Prosecutor general reappointment at centre of latest government rift

Justice Minister Raivo Aeg (Isamaa), at right.
Justice Minister Raivo Aeg (Isamaa), at right. Source: Priit Mürk/ERR

Justice minister Raivo Aeg (Isamaa) has stood by sitting prosecutor general Lavly Perling, and wants to submit her candidacy for reappointment to the role. This has led to a split in the ruling coalition government, as the Conservative People's Party of Estonia (EKRE) opposes Perling continuing in the role. At the same time, something of a game of pass-the-parcel has recently emerged, with Aeg saying consensus was needed, Prime Minister Jüri Ratas (Centre) saying that it was the justice minister's decision to make (i.e. Aeg's) and Aeg in turn saying it wasn't for him to say whether the matter should be put to a vote.

EKRE, the party which effectively caused the split, has not put up an alternative candidate, saying that the post is up to the justice minister, i.e. Aeg.

"Finding a candidate is first and foremost the task of the minister of justice," Minister of Finance and EKRE deputy chairman Martin Helme said, according to BNS, though noting that Aeg should put forward a candidate all three coalition parties could get behind, which in Perling's case was a non-starter.

"We won't agree to [Perling's reappointment], and that won't change," Helme said.

For his part, Raivo Aeg said compromise was the aim.

"The government's work entails many things which have not been included in the coalition agreement and on which parties may develop contrasting positions; however, it would nonetheless be reasonable to find a solution and achieve an agreement in the end. Otherwise, the government will not be operational," Aeg said, according to BNS.

Aeg also said that EKRE's main argument against Perling as prosecutor general, that she is married to the Deputy Director General of the Internal Security Service (ISS) was not relevant.

"I remain convinced that she has done her job well and wholeheartedly, and has implemented several crucial updates," Aeg said, citing improvements to procedure speeds, victim protection and the handling of cases involving minors as examples.

"There is no reason to start experimenting to see if anyone else could do any better. Perhaps they would, but equally they might not," Aeg continued.

The post is for a five year term, and the Centre Party also backs Perling continuing in the role.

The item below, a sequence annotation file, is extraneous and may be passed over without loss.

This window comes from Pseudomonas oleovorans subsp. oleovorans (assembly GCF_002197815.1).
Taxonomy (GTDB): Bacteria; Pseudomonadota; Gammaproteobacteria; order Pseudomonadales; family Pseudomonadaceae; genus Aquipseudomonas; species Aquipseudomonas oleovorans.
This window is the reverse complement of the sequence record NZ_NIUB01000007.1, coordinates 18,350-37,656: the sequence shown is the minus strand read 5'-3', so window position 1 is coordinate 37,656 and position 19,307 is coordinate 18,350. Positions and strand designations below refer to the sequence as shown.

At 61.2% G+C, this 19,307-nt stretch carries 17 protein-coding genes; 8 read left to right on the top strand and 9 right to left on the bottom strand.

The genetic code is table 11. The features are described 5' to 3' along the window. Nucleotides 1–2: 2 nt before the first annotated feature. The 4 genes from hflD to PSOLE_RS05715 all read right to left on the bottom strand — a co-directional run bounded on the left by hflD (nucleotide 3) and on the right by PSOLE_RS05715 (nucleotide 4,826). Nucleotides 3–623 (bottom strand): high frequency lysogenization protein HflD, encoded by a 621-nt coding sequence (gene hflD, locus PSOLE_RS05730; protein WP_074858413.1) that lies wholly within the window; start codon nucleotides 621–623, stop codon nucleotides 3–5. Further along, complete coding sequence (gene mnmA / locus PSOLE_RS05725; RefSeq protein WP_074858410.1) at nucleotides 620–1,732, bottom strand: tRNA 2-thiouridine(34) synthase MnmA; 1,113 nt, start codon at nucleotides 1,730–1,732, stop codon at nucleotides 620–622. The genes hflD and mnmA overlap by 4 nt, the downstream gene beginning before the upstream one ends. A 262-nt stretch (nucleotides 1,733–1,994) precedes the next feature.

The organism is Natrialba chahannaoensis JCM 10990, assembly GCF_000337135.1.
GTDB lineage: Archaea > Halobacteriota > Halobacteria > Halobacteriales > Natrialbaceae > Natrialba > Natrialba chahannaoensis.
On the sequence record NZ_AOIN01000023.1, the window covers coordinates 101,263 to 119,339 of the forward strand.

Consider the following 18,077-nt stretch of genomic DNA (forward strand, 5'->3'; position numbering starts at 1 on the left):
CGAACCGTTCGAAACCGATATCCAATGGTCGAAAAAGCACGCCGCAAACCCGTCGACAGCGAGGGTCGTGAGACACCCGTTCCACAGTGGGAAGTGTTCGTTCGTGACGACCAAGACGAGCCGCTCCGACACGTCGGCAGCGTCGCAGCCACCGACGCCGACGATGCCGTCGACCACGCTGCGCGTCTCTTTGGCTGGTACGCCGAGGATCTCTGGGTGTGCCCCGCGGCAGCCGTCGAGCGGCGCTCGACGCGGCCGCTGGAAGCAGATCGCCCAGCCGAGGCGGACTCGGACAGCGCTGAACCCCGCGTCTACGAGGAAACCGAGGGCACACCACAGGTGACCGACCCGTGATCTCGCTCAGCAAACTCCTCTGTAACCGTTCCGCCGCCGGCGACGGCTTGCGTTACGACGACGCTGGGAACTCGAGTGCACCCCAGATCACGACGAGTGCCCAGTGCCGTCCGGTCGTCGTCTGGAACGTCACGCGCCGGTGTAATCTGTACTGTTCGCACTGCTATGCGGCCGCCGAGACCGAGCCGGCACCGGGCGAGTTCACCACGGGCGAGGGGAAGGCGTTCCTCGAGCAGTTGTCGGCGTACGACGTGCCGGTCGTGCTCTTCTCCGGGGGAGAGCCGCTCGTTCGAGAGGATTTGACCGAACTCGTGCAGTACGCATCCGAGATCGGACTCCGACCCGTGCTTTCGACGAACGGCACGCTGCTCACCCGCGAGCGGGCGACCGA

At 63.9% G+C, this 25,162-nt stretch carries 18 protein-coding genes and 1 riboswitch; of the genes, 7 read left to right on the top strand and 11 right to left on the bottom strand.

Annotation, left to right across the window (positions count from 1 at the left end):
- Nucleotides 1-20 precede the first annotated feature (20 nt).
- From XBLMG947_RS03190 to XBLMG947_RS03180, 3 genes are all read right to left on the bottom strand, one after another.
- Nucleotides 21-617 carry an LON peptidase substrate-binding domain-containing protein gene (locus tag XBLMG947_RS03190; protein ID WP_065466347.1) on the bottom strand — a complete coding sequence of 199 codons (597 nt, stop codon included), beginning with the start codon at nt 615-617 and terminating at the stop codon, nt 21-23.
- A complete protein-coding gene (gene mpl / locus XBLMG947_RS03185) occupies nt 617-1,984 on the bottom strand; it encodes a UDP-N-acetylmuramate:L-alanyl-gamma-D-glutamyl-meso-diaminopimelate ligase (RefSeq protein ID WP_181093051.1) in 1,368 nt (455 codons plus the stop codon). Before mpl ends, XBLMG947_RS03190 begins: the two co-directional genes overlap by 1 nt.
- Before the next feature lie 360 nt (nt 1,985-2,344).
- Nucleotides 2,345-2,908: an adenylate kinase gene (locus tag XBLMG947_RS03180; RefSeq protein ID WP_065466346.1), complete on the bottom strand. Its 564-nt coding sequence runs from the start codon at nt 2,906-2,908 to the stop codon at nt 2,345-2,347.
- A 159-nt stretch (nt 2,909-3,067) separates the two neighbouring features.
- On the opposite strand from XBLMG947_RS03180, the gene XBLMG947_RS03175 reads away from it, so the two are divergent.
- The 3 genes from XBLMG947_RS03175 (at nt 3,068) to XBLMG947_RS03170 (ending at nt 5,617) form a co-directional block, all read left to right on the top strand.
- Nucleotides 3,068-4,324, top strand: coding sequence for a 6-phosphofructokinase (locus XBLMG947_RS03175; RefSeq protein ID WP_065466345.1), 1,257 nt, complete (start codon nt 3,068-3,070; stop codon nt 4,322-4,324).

Aeg highlighted that in good democratic practice the minority takes into account the wishes of the majority, when referring to the stalemate. When asked if this means that Perling's candidacy could be put to a vote in the government, Aeg said that the decision was not his to make.

"The government is led by the prime minister, and the prime minister said at the government's first sitting that he aims to reach all decisions by consensus," Aeg said.

Decision ultimately down to the justice minister

Centre is the senior coalition party with 25 seats, but it does not have a majority in the coalition, since EKRE has 19 seats and Isamaa 12. The 15 ministerial posts, excluding the prime minister himself, are divided equally between the three parties.

Prime Minister Jüri Ratas said that the work is ongoing, adding that under the law, the proposed candidate is up to the justice minister.

"This is not a a head-on collision of divergent world views, it's an administrative decision," Raivo Aeg added.

According to daily Postimees, the impasse needs to be resolved soon, with the state budge due near the end of the month, and election promises such as an extraordinary pensions hike and wage rises for teachers needing addressing.

The matter is likely to be resolved within the next two weeks, however, according to Postimees, citing the justice minister.

"As soon as the state budget [bill] is handed over to the Riigikogu at the end of September, we'll need to move forward on other important issues," Raivo Aeg added.

A further deadline is imposed by Perling's current term date finish, due on Oct. 31.

This latest division follows a split in the government in August, again precipitated by EKRE, who, via the two Helmes, Martin, and his father, interior minister Mart, unilaterally called for the removal of the Police and Border Guard Board chief, Elmar Vaher.

A split in the last coalition, which included Isamaa but not EKRE, took place in late 2018 on the issue of the UN's global migration compact. EKRE, which came into office at the end of April, had been seen by many as pulling some of the strings on that split, with Isamaa, which opposed Estonia consenting to the compact, seen as the stalking horse. The split meant President Kersti Kaljulaid was unable to travel to Marrakech, Morocco, where the compact received its consent.

The Prosecutor's Office, headed up by the Prosecutor General, directs pre-trial criminal proceedings, ensuring their lawfulness and effectiveness, represents public prosecution in court, participates in planning surveillance activities necessary for the prevention and identification of crimes, among other tasks, according to its website, and falls under the aegis of the Ministry of Justice.

Editor: Andrew Whyte

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